Scott is stressed out over starting high school. Sure would be easier if it came with an instruction manual. He decides to write about his high school experiences for his unborn brother. Scott is quite likable and has the same struggles and worries that so many do. Sharp and witty, cleverly written. Scott has a cool English teacher who introduces Tom Swifties to them. Examples from the book: “Who turned off the lights?” Tom said dimly. “I lost my legs right below the ankles,” Tom said defeatedly.
Doug MacLeod – I’m Being Stalked by a Moonshadow
I haven’t read anything quite like this. MacLeod is yet another brilliant Australian author. Seth comes from an eccentric family – a good, quirky kind of family. Instead of cussing, his father says, “Rude gestures!” The parents are also quite partial to singing “Moonshadow” one of Cat Steven’s hits from the 1970s. His younger brother has dashingly good looks while Seth is more tall and lanky. What cracked me up reading this is Seth’s preference for women with big muscles, “muscly girls” as in female bodybuilders. The entire book is so quirkily good. Perhaps the official summary might help describe the plot. From the CIP: As his odd parents fight the regional environmental health officer about their dung-covered house and his melodramatic younger brother demands attention, fourteen-year-old Australian Seth Parrot simply seeks the muscular woman of his dreams.
Jaclyn Moriarty – The Year of Secret Assignments, The Murder of Bindy Mackenzie, The Ghosts of Ashbury High
Moriarty is another brilliant Australian author that I follow. These three books take place within the same school. The characters from one book will make an appearance here and there, but the books can be read independently. My favorite is The Murder of Bindy Mackenzie. She is the school’s smart, know it all girl to the point of being obnoxious. She is convinced someone is trying to kill her. Her fears are dismissed. Too bad – someone IS trying to kill her. This novel is told through emails, school assignments, letters, and memos. These are fun reads.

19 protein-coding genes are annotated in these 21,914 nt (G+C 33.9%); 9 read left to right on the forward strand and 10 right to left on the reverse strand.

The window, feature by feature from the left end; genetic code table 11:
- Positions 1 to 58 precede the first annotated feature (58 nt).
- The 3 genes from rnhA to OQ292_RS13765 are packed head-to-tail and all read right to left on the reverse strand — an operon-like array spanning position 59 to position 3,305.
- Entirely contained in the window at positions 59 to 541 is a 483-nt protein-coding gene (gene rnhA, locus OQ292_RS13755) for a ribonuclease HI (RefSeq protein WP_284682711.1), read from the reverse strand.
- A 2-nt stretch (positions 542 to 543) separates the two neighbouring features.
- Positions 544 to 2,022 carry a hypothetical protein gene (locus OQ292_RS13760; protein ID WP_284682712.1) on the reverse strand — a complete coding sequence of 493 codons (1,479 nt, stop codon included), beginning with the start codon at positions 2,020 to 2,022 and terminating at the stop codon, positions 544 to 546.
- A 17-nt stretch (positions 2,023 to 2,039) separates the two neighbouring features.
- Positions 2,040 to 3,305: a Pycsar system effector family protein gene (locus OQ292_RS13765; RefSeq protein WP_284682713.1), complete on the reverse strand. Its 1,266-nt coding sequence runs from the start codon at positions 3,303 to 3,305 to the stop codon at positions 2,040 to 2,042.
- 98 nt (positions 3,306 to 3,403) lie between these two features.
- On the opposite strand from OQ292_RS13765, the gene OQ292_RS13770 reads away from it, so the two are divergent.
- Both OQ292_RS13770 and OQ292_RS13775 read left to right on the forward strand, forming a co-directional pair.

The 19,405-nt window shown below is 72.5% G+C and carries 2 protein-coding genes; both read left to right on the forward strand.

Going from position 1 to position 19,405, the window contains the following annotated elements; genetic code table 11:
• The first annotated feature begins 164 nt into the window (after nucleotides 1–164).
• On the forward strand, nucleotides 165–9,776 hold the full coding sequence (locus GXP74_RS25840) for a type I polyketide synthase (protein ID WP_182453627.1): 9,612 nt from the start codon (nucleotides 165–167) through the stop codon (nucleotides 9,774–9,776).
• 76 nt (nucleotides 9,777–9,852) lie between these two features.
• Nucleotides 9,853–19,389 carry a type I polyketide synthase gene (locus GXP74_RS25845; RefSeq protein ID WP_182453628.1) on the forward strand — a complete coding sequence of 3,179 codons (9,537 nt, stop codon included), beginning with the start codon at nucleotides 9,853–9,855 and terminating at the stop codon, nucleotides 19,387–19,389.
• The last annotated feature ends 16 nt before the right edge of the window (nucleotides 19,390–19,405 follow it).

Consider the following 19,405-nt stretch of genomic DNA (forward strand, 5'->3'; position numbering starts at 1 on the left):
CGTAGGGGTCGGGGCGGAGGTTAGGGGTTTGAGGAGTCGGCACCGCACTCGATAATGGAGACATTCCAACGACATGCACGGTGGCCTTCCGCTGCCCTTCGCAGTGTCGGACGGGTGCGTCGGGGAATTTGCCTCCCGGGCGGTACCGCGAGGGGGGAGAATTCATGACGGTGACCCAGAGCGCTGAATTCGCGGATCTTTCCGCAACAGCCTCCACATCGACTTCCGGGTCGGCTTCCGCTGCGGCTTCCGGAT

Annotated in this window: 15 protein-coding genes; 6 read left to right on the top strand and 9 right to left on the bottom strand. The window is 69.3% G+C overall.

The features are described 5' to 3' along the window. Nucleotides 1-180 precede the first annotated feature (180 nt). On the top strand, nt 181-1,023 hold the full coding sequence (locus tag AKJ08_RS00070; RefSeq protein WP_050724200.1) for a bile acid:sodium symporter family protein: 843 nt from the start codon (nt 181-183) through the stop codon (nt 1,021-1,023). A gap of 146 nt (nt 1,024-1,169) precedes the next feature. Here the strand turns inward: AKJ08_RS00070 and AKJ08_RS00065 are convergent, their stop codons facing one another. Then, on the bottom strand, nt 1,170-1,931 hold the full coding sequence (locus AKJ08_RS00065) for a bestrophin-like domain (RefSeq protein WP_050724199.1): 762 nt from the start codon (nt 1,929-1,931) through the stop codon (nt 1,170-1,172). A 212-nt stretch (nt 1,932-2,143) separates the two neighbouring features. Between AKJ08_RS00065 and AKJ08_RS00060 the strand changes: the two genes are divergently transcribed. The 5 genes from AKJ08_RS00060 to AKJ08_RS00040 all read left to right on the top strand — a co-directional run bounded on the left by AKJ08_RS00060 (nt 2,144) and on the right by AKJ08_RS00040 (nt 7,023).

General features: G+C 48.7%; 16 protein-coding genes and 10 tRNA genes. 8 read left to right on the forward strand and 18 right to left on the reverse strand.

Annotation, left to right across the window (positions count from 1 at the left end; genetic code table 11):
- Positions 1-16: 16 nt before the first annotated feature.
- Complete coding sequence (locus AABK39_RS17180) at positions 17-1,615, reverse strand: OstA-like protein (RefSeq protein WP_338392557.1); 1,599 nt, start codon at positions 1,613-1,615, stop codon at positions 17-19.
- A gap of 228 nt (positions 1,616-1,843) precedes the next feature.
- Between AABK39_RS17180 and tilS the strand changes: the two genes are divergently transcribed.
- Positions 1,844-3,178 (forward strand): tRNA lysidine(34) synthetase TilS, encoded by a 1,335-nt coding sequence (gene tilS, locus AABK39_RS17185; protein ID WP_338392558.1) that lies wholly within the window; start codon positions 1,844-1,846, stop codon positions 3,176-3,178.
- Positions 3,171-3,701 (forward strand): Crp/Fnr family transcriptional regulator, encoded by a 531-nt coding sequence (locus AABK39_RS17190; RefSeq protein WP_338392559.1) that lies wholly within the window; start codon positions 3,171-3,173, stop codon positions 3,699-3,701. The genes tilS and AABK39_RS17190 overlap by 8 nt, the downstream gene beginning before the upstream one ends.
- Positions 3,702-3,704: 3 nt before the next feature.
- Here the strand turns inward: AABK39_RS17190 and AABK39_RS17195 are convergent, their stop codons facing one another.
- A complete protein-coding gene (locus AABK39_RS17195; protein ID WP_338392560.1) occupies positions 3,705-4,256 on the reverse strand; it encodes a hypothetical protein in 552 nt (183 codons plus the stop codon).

Lynne Rae Perkins – As Easy as Falling Off the Face of the Earth
Newbery award winning Perkins has written a unique book that doesn’t have a traditional plot line. It is a series of stories. Ry’s family just moved to a new town. He heads off to a summer camp via train while his parents fulfill a dream of sailing around the Caribbean with no clear time table. Ry’s grandfather will be at the house to take care of the two dogs. He gets off the train at a stop to stretch his legs, the conductor told him he had time, he walks off a ways, and pulls a letter out from the camp that he hadn’t had time to open until now. Oops, the camp is closed, don’t come. Then the train pulls out. So he is stranded with a dying cell phone. Meanwhile his grandpa takes the dogs out for a walk and has a mishap, so he isn’t by the phone to take Ry’s call. His parents are in the middle of the ocean. How does he get home? The memorable characters that Ry meets on his journey have stories of their own. The novels flips back and forth between the characters, we even get the dogs’ story.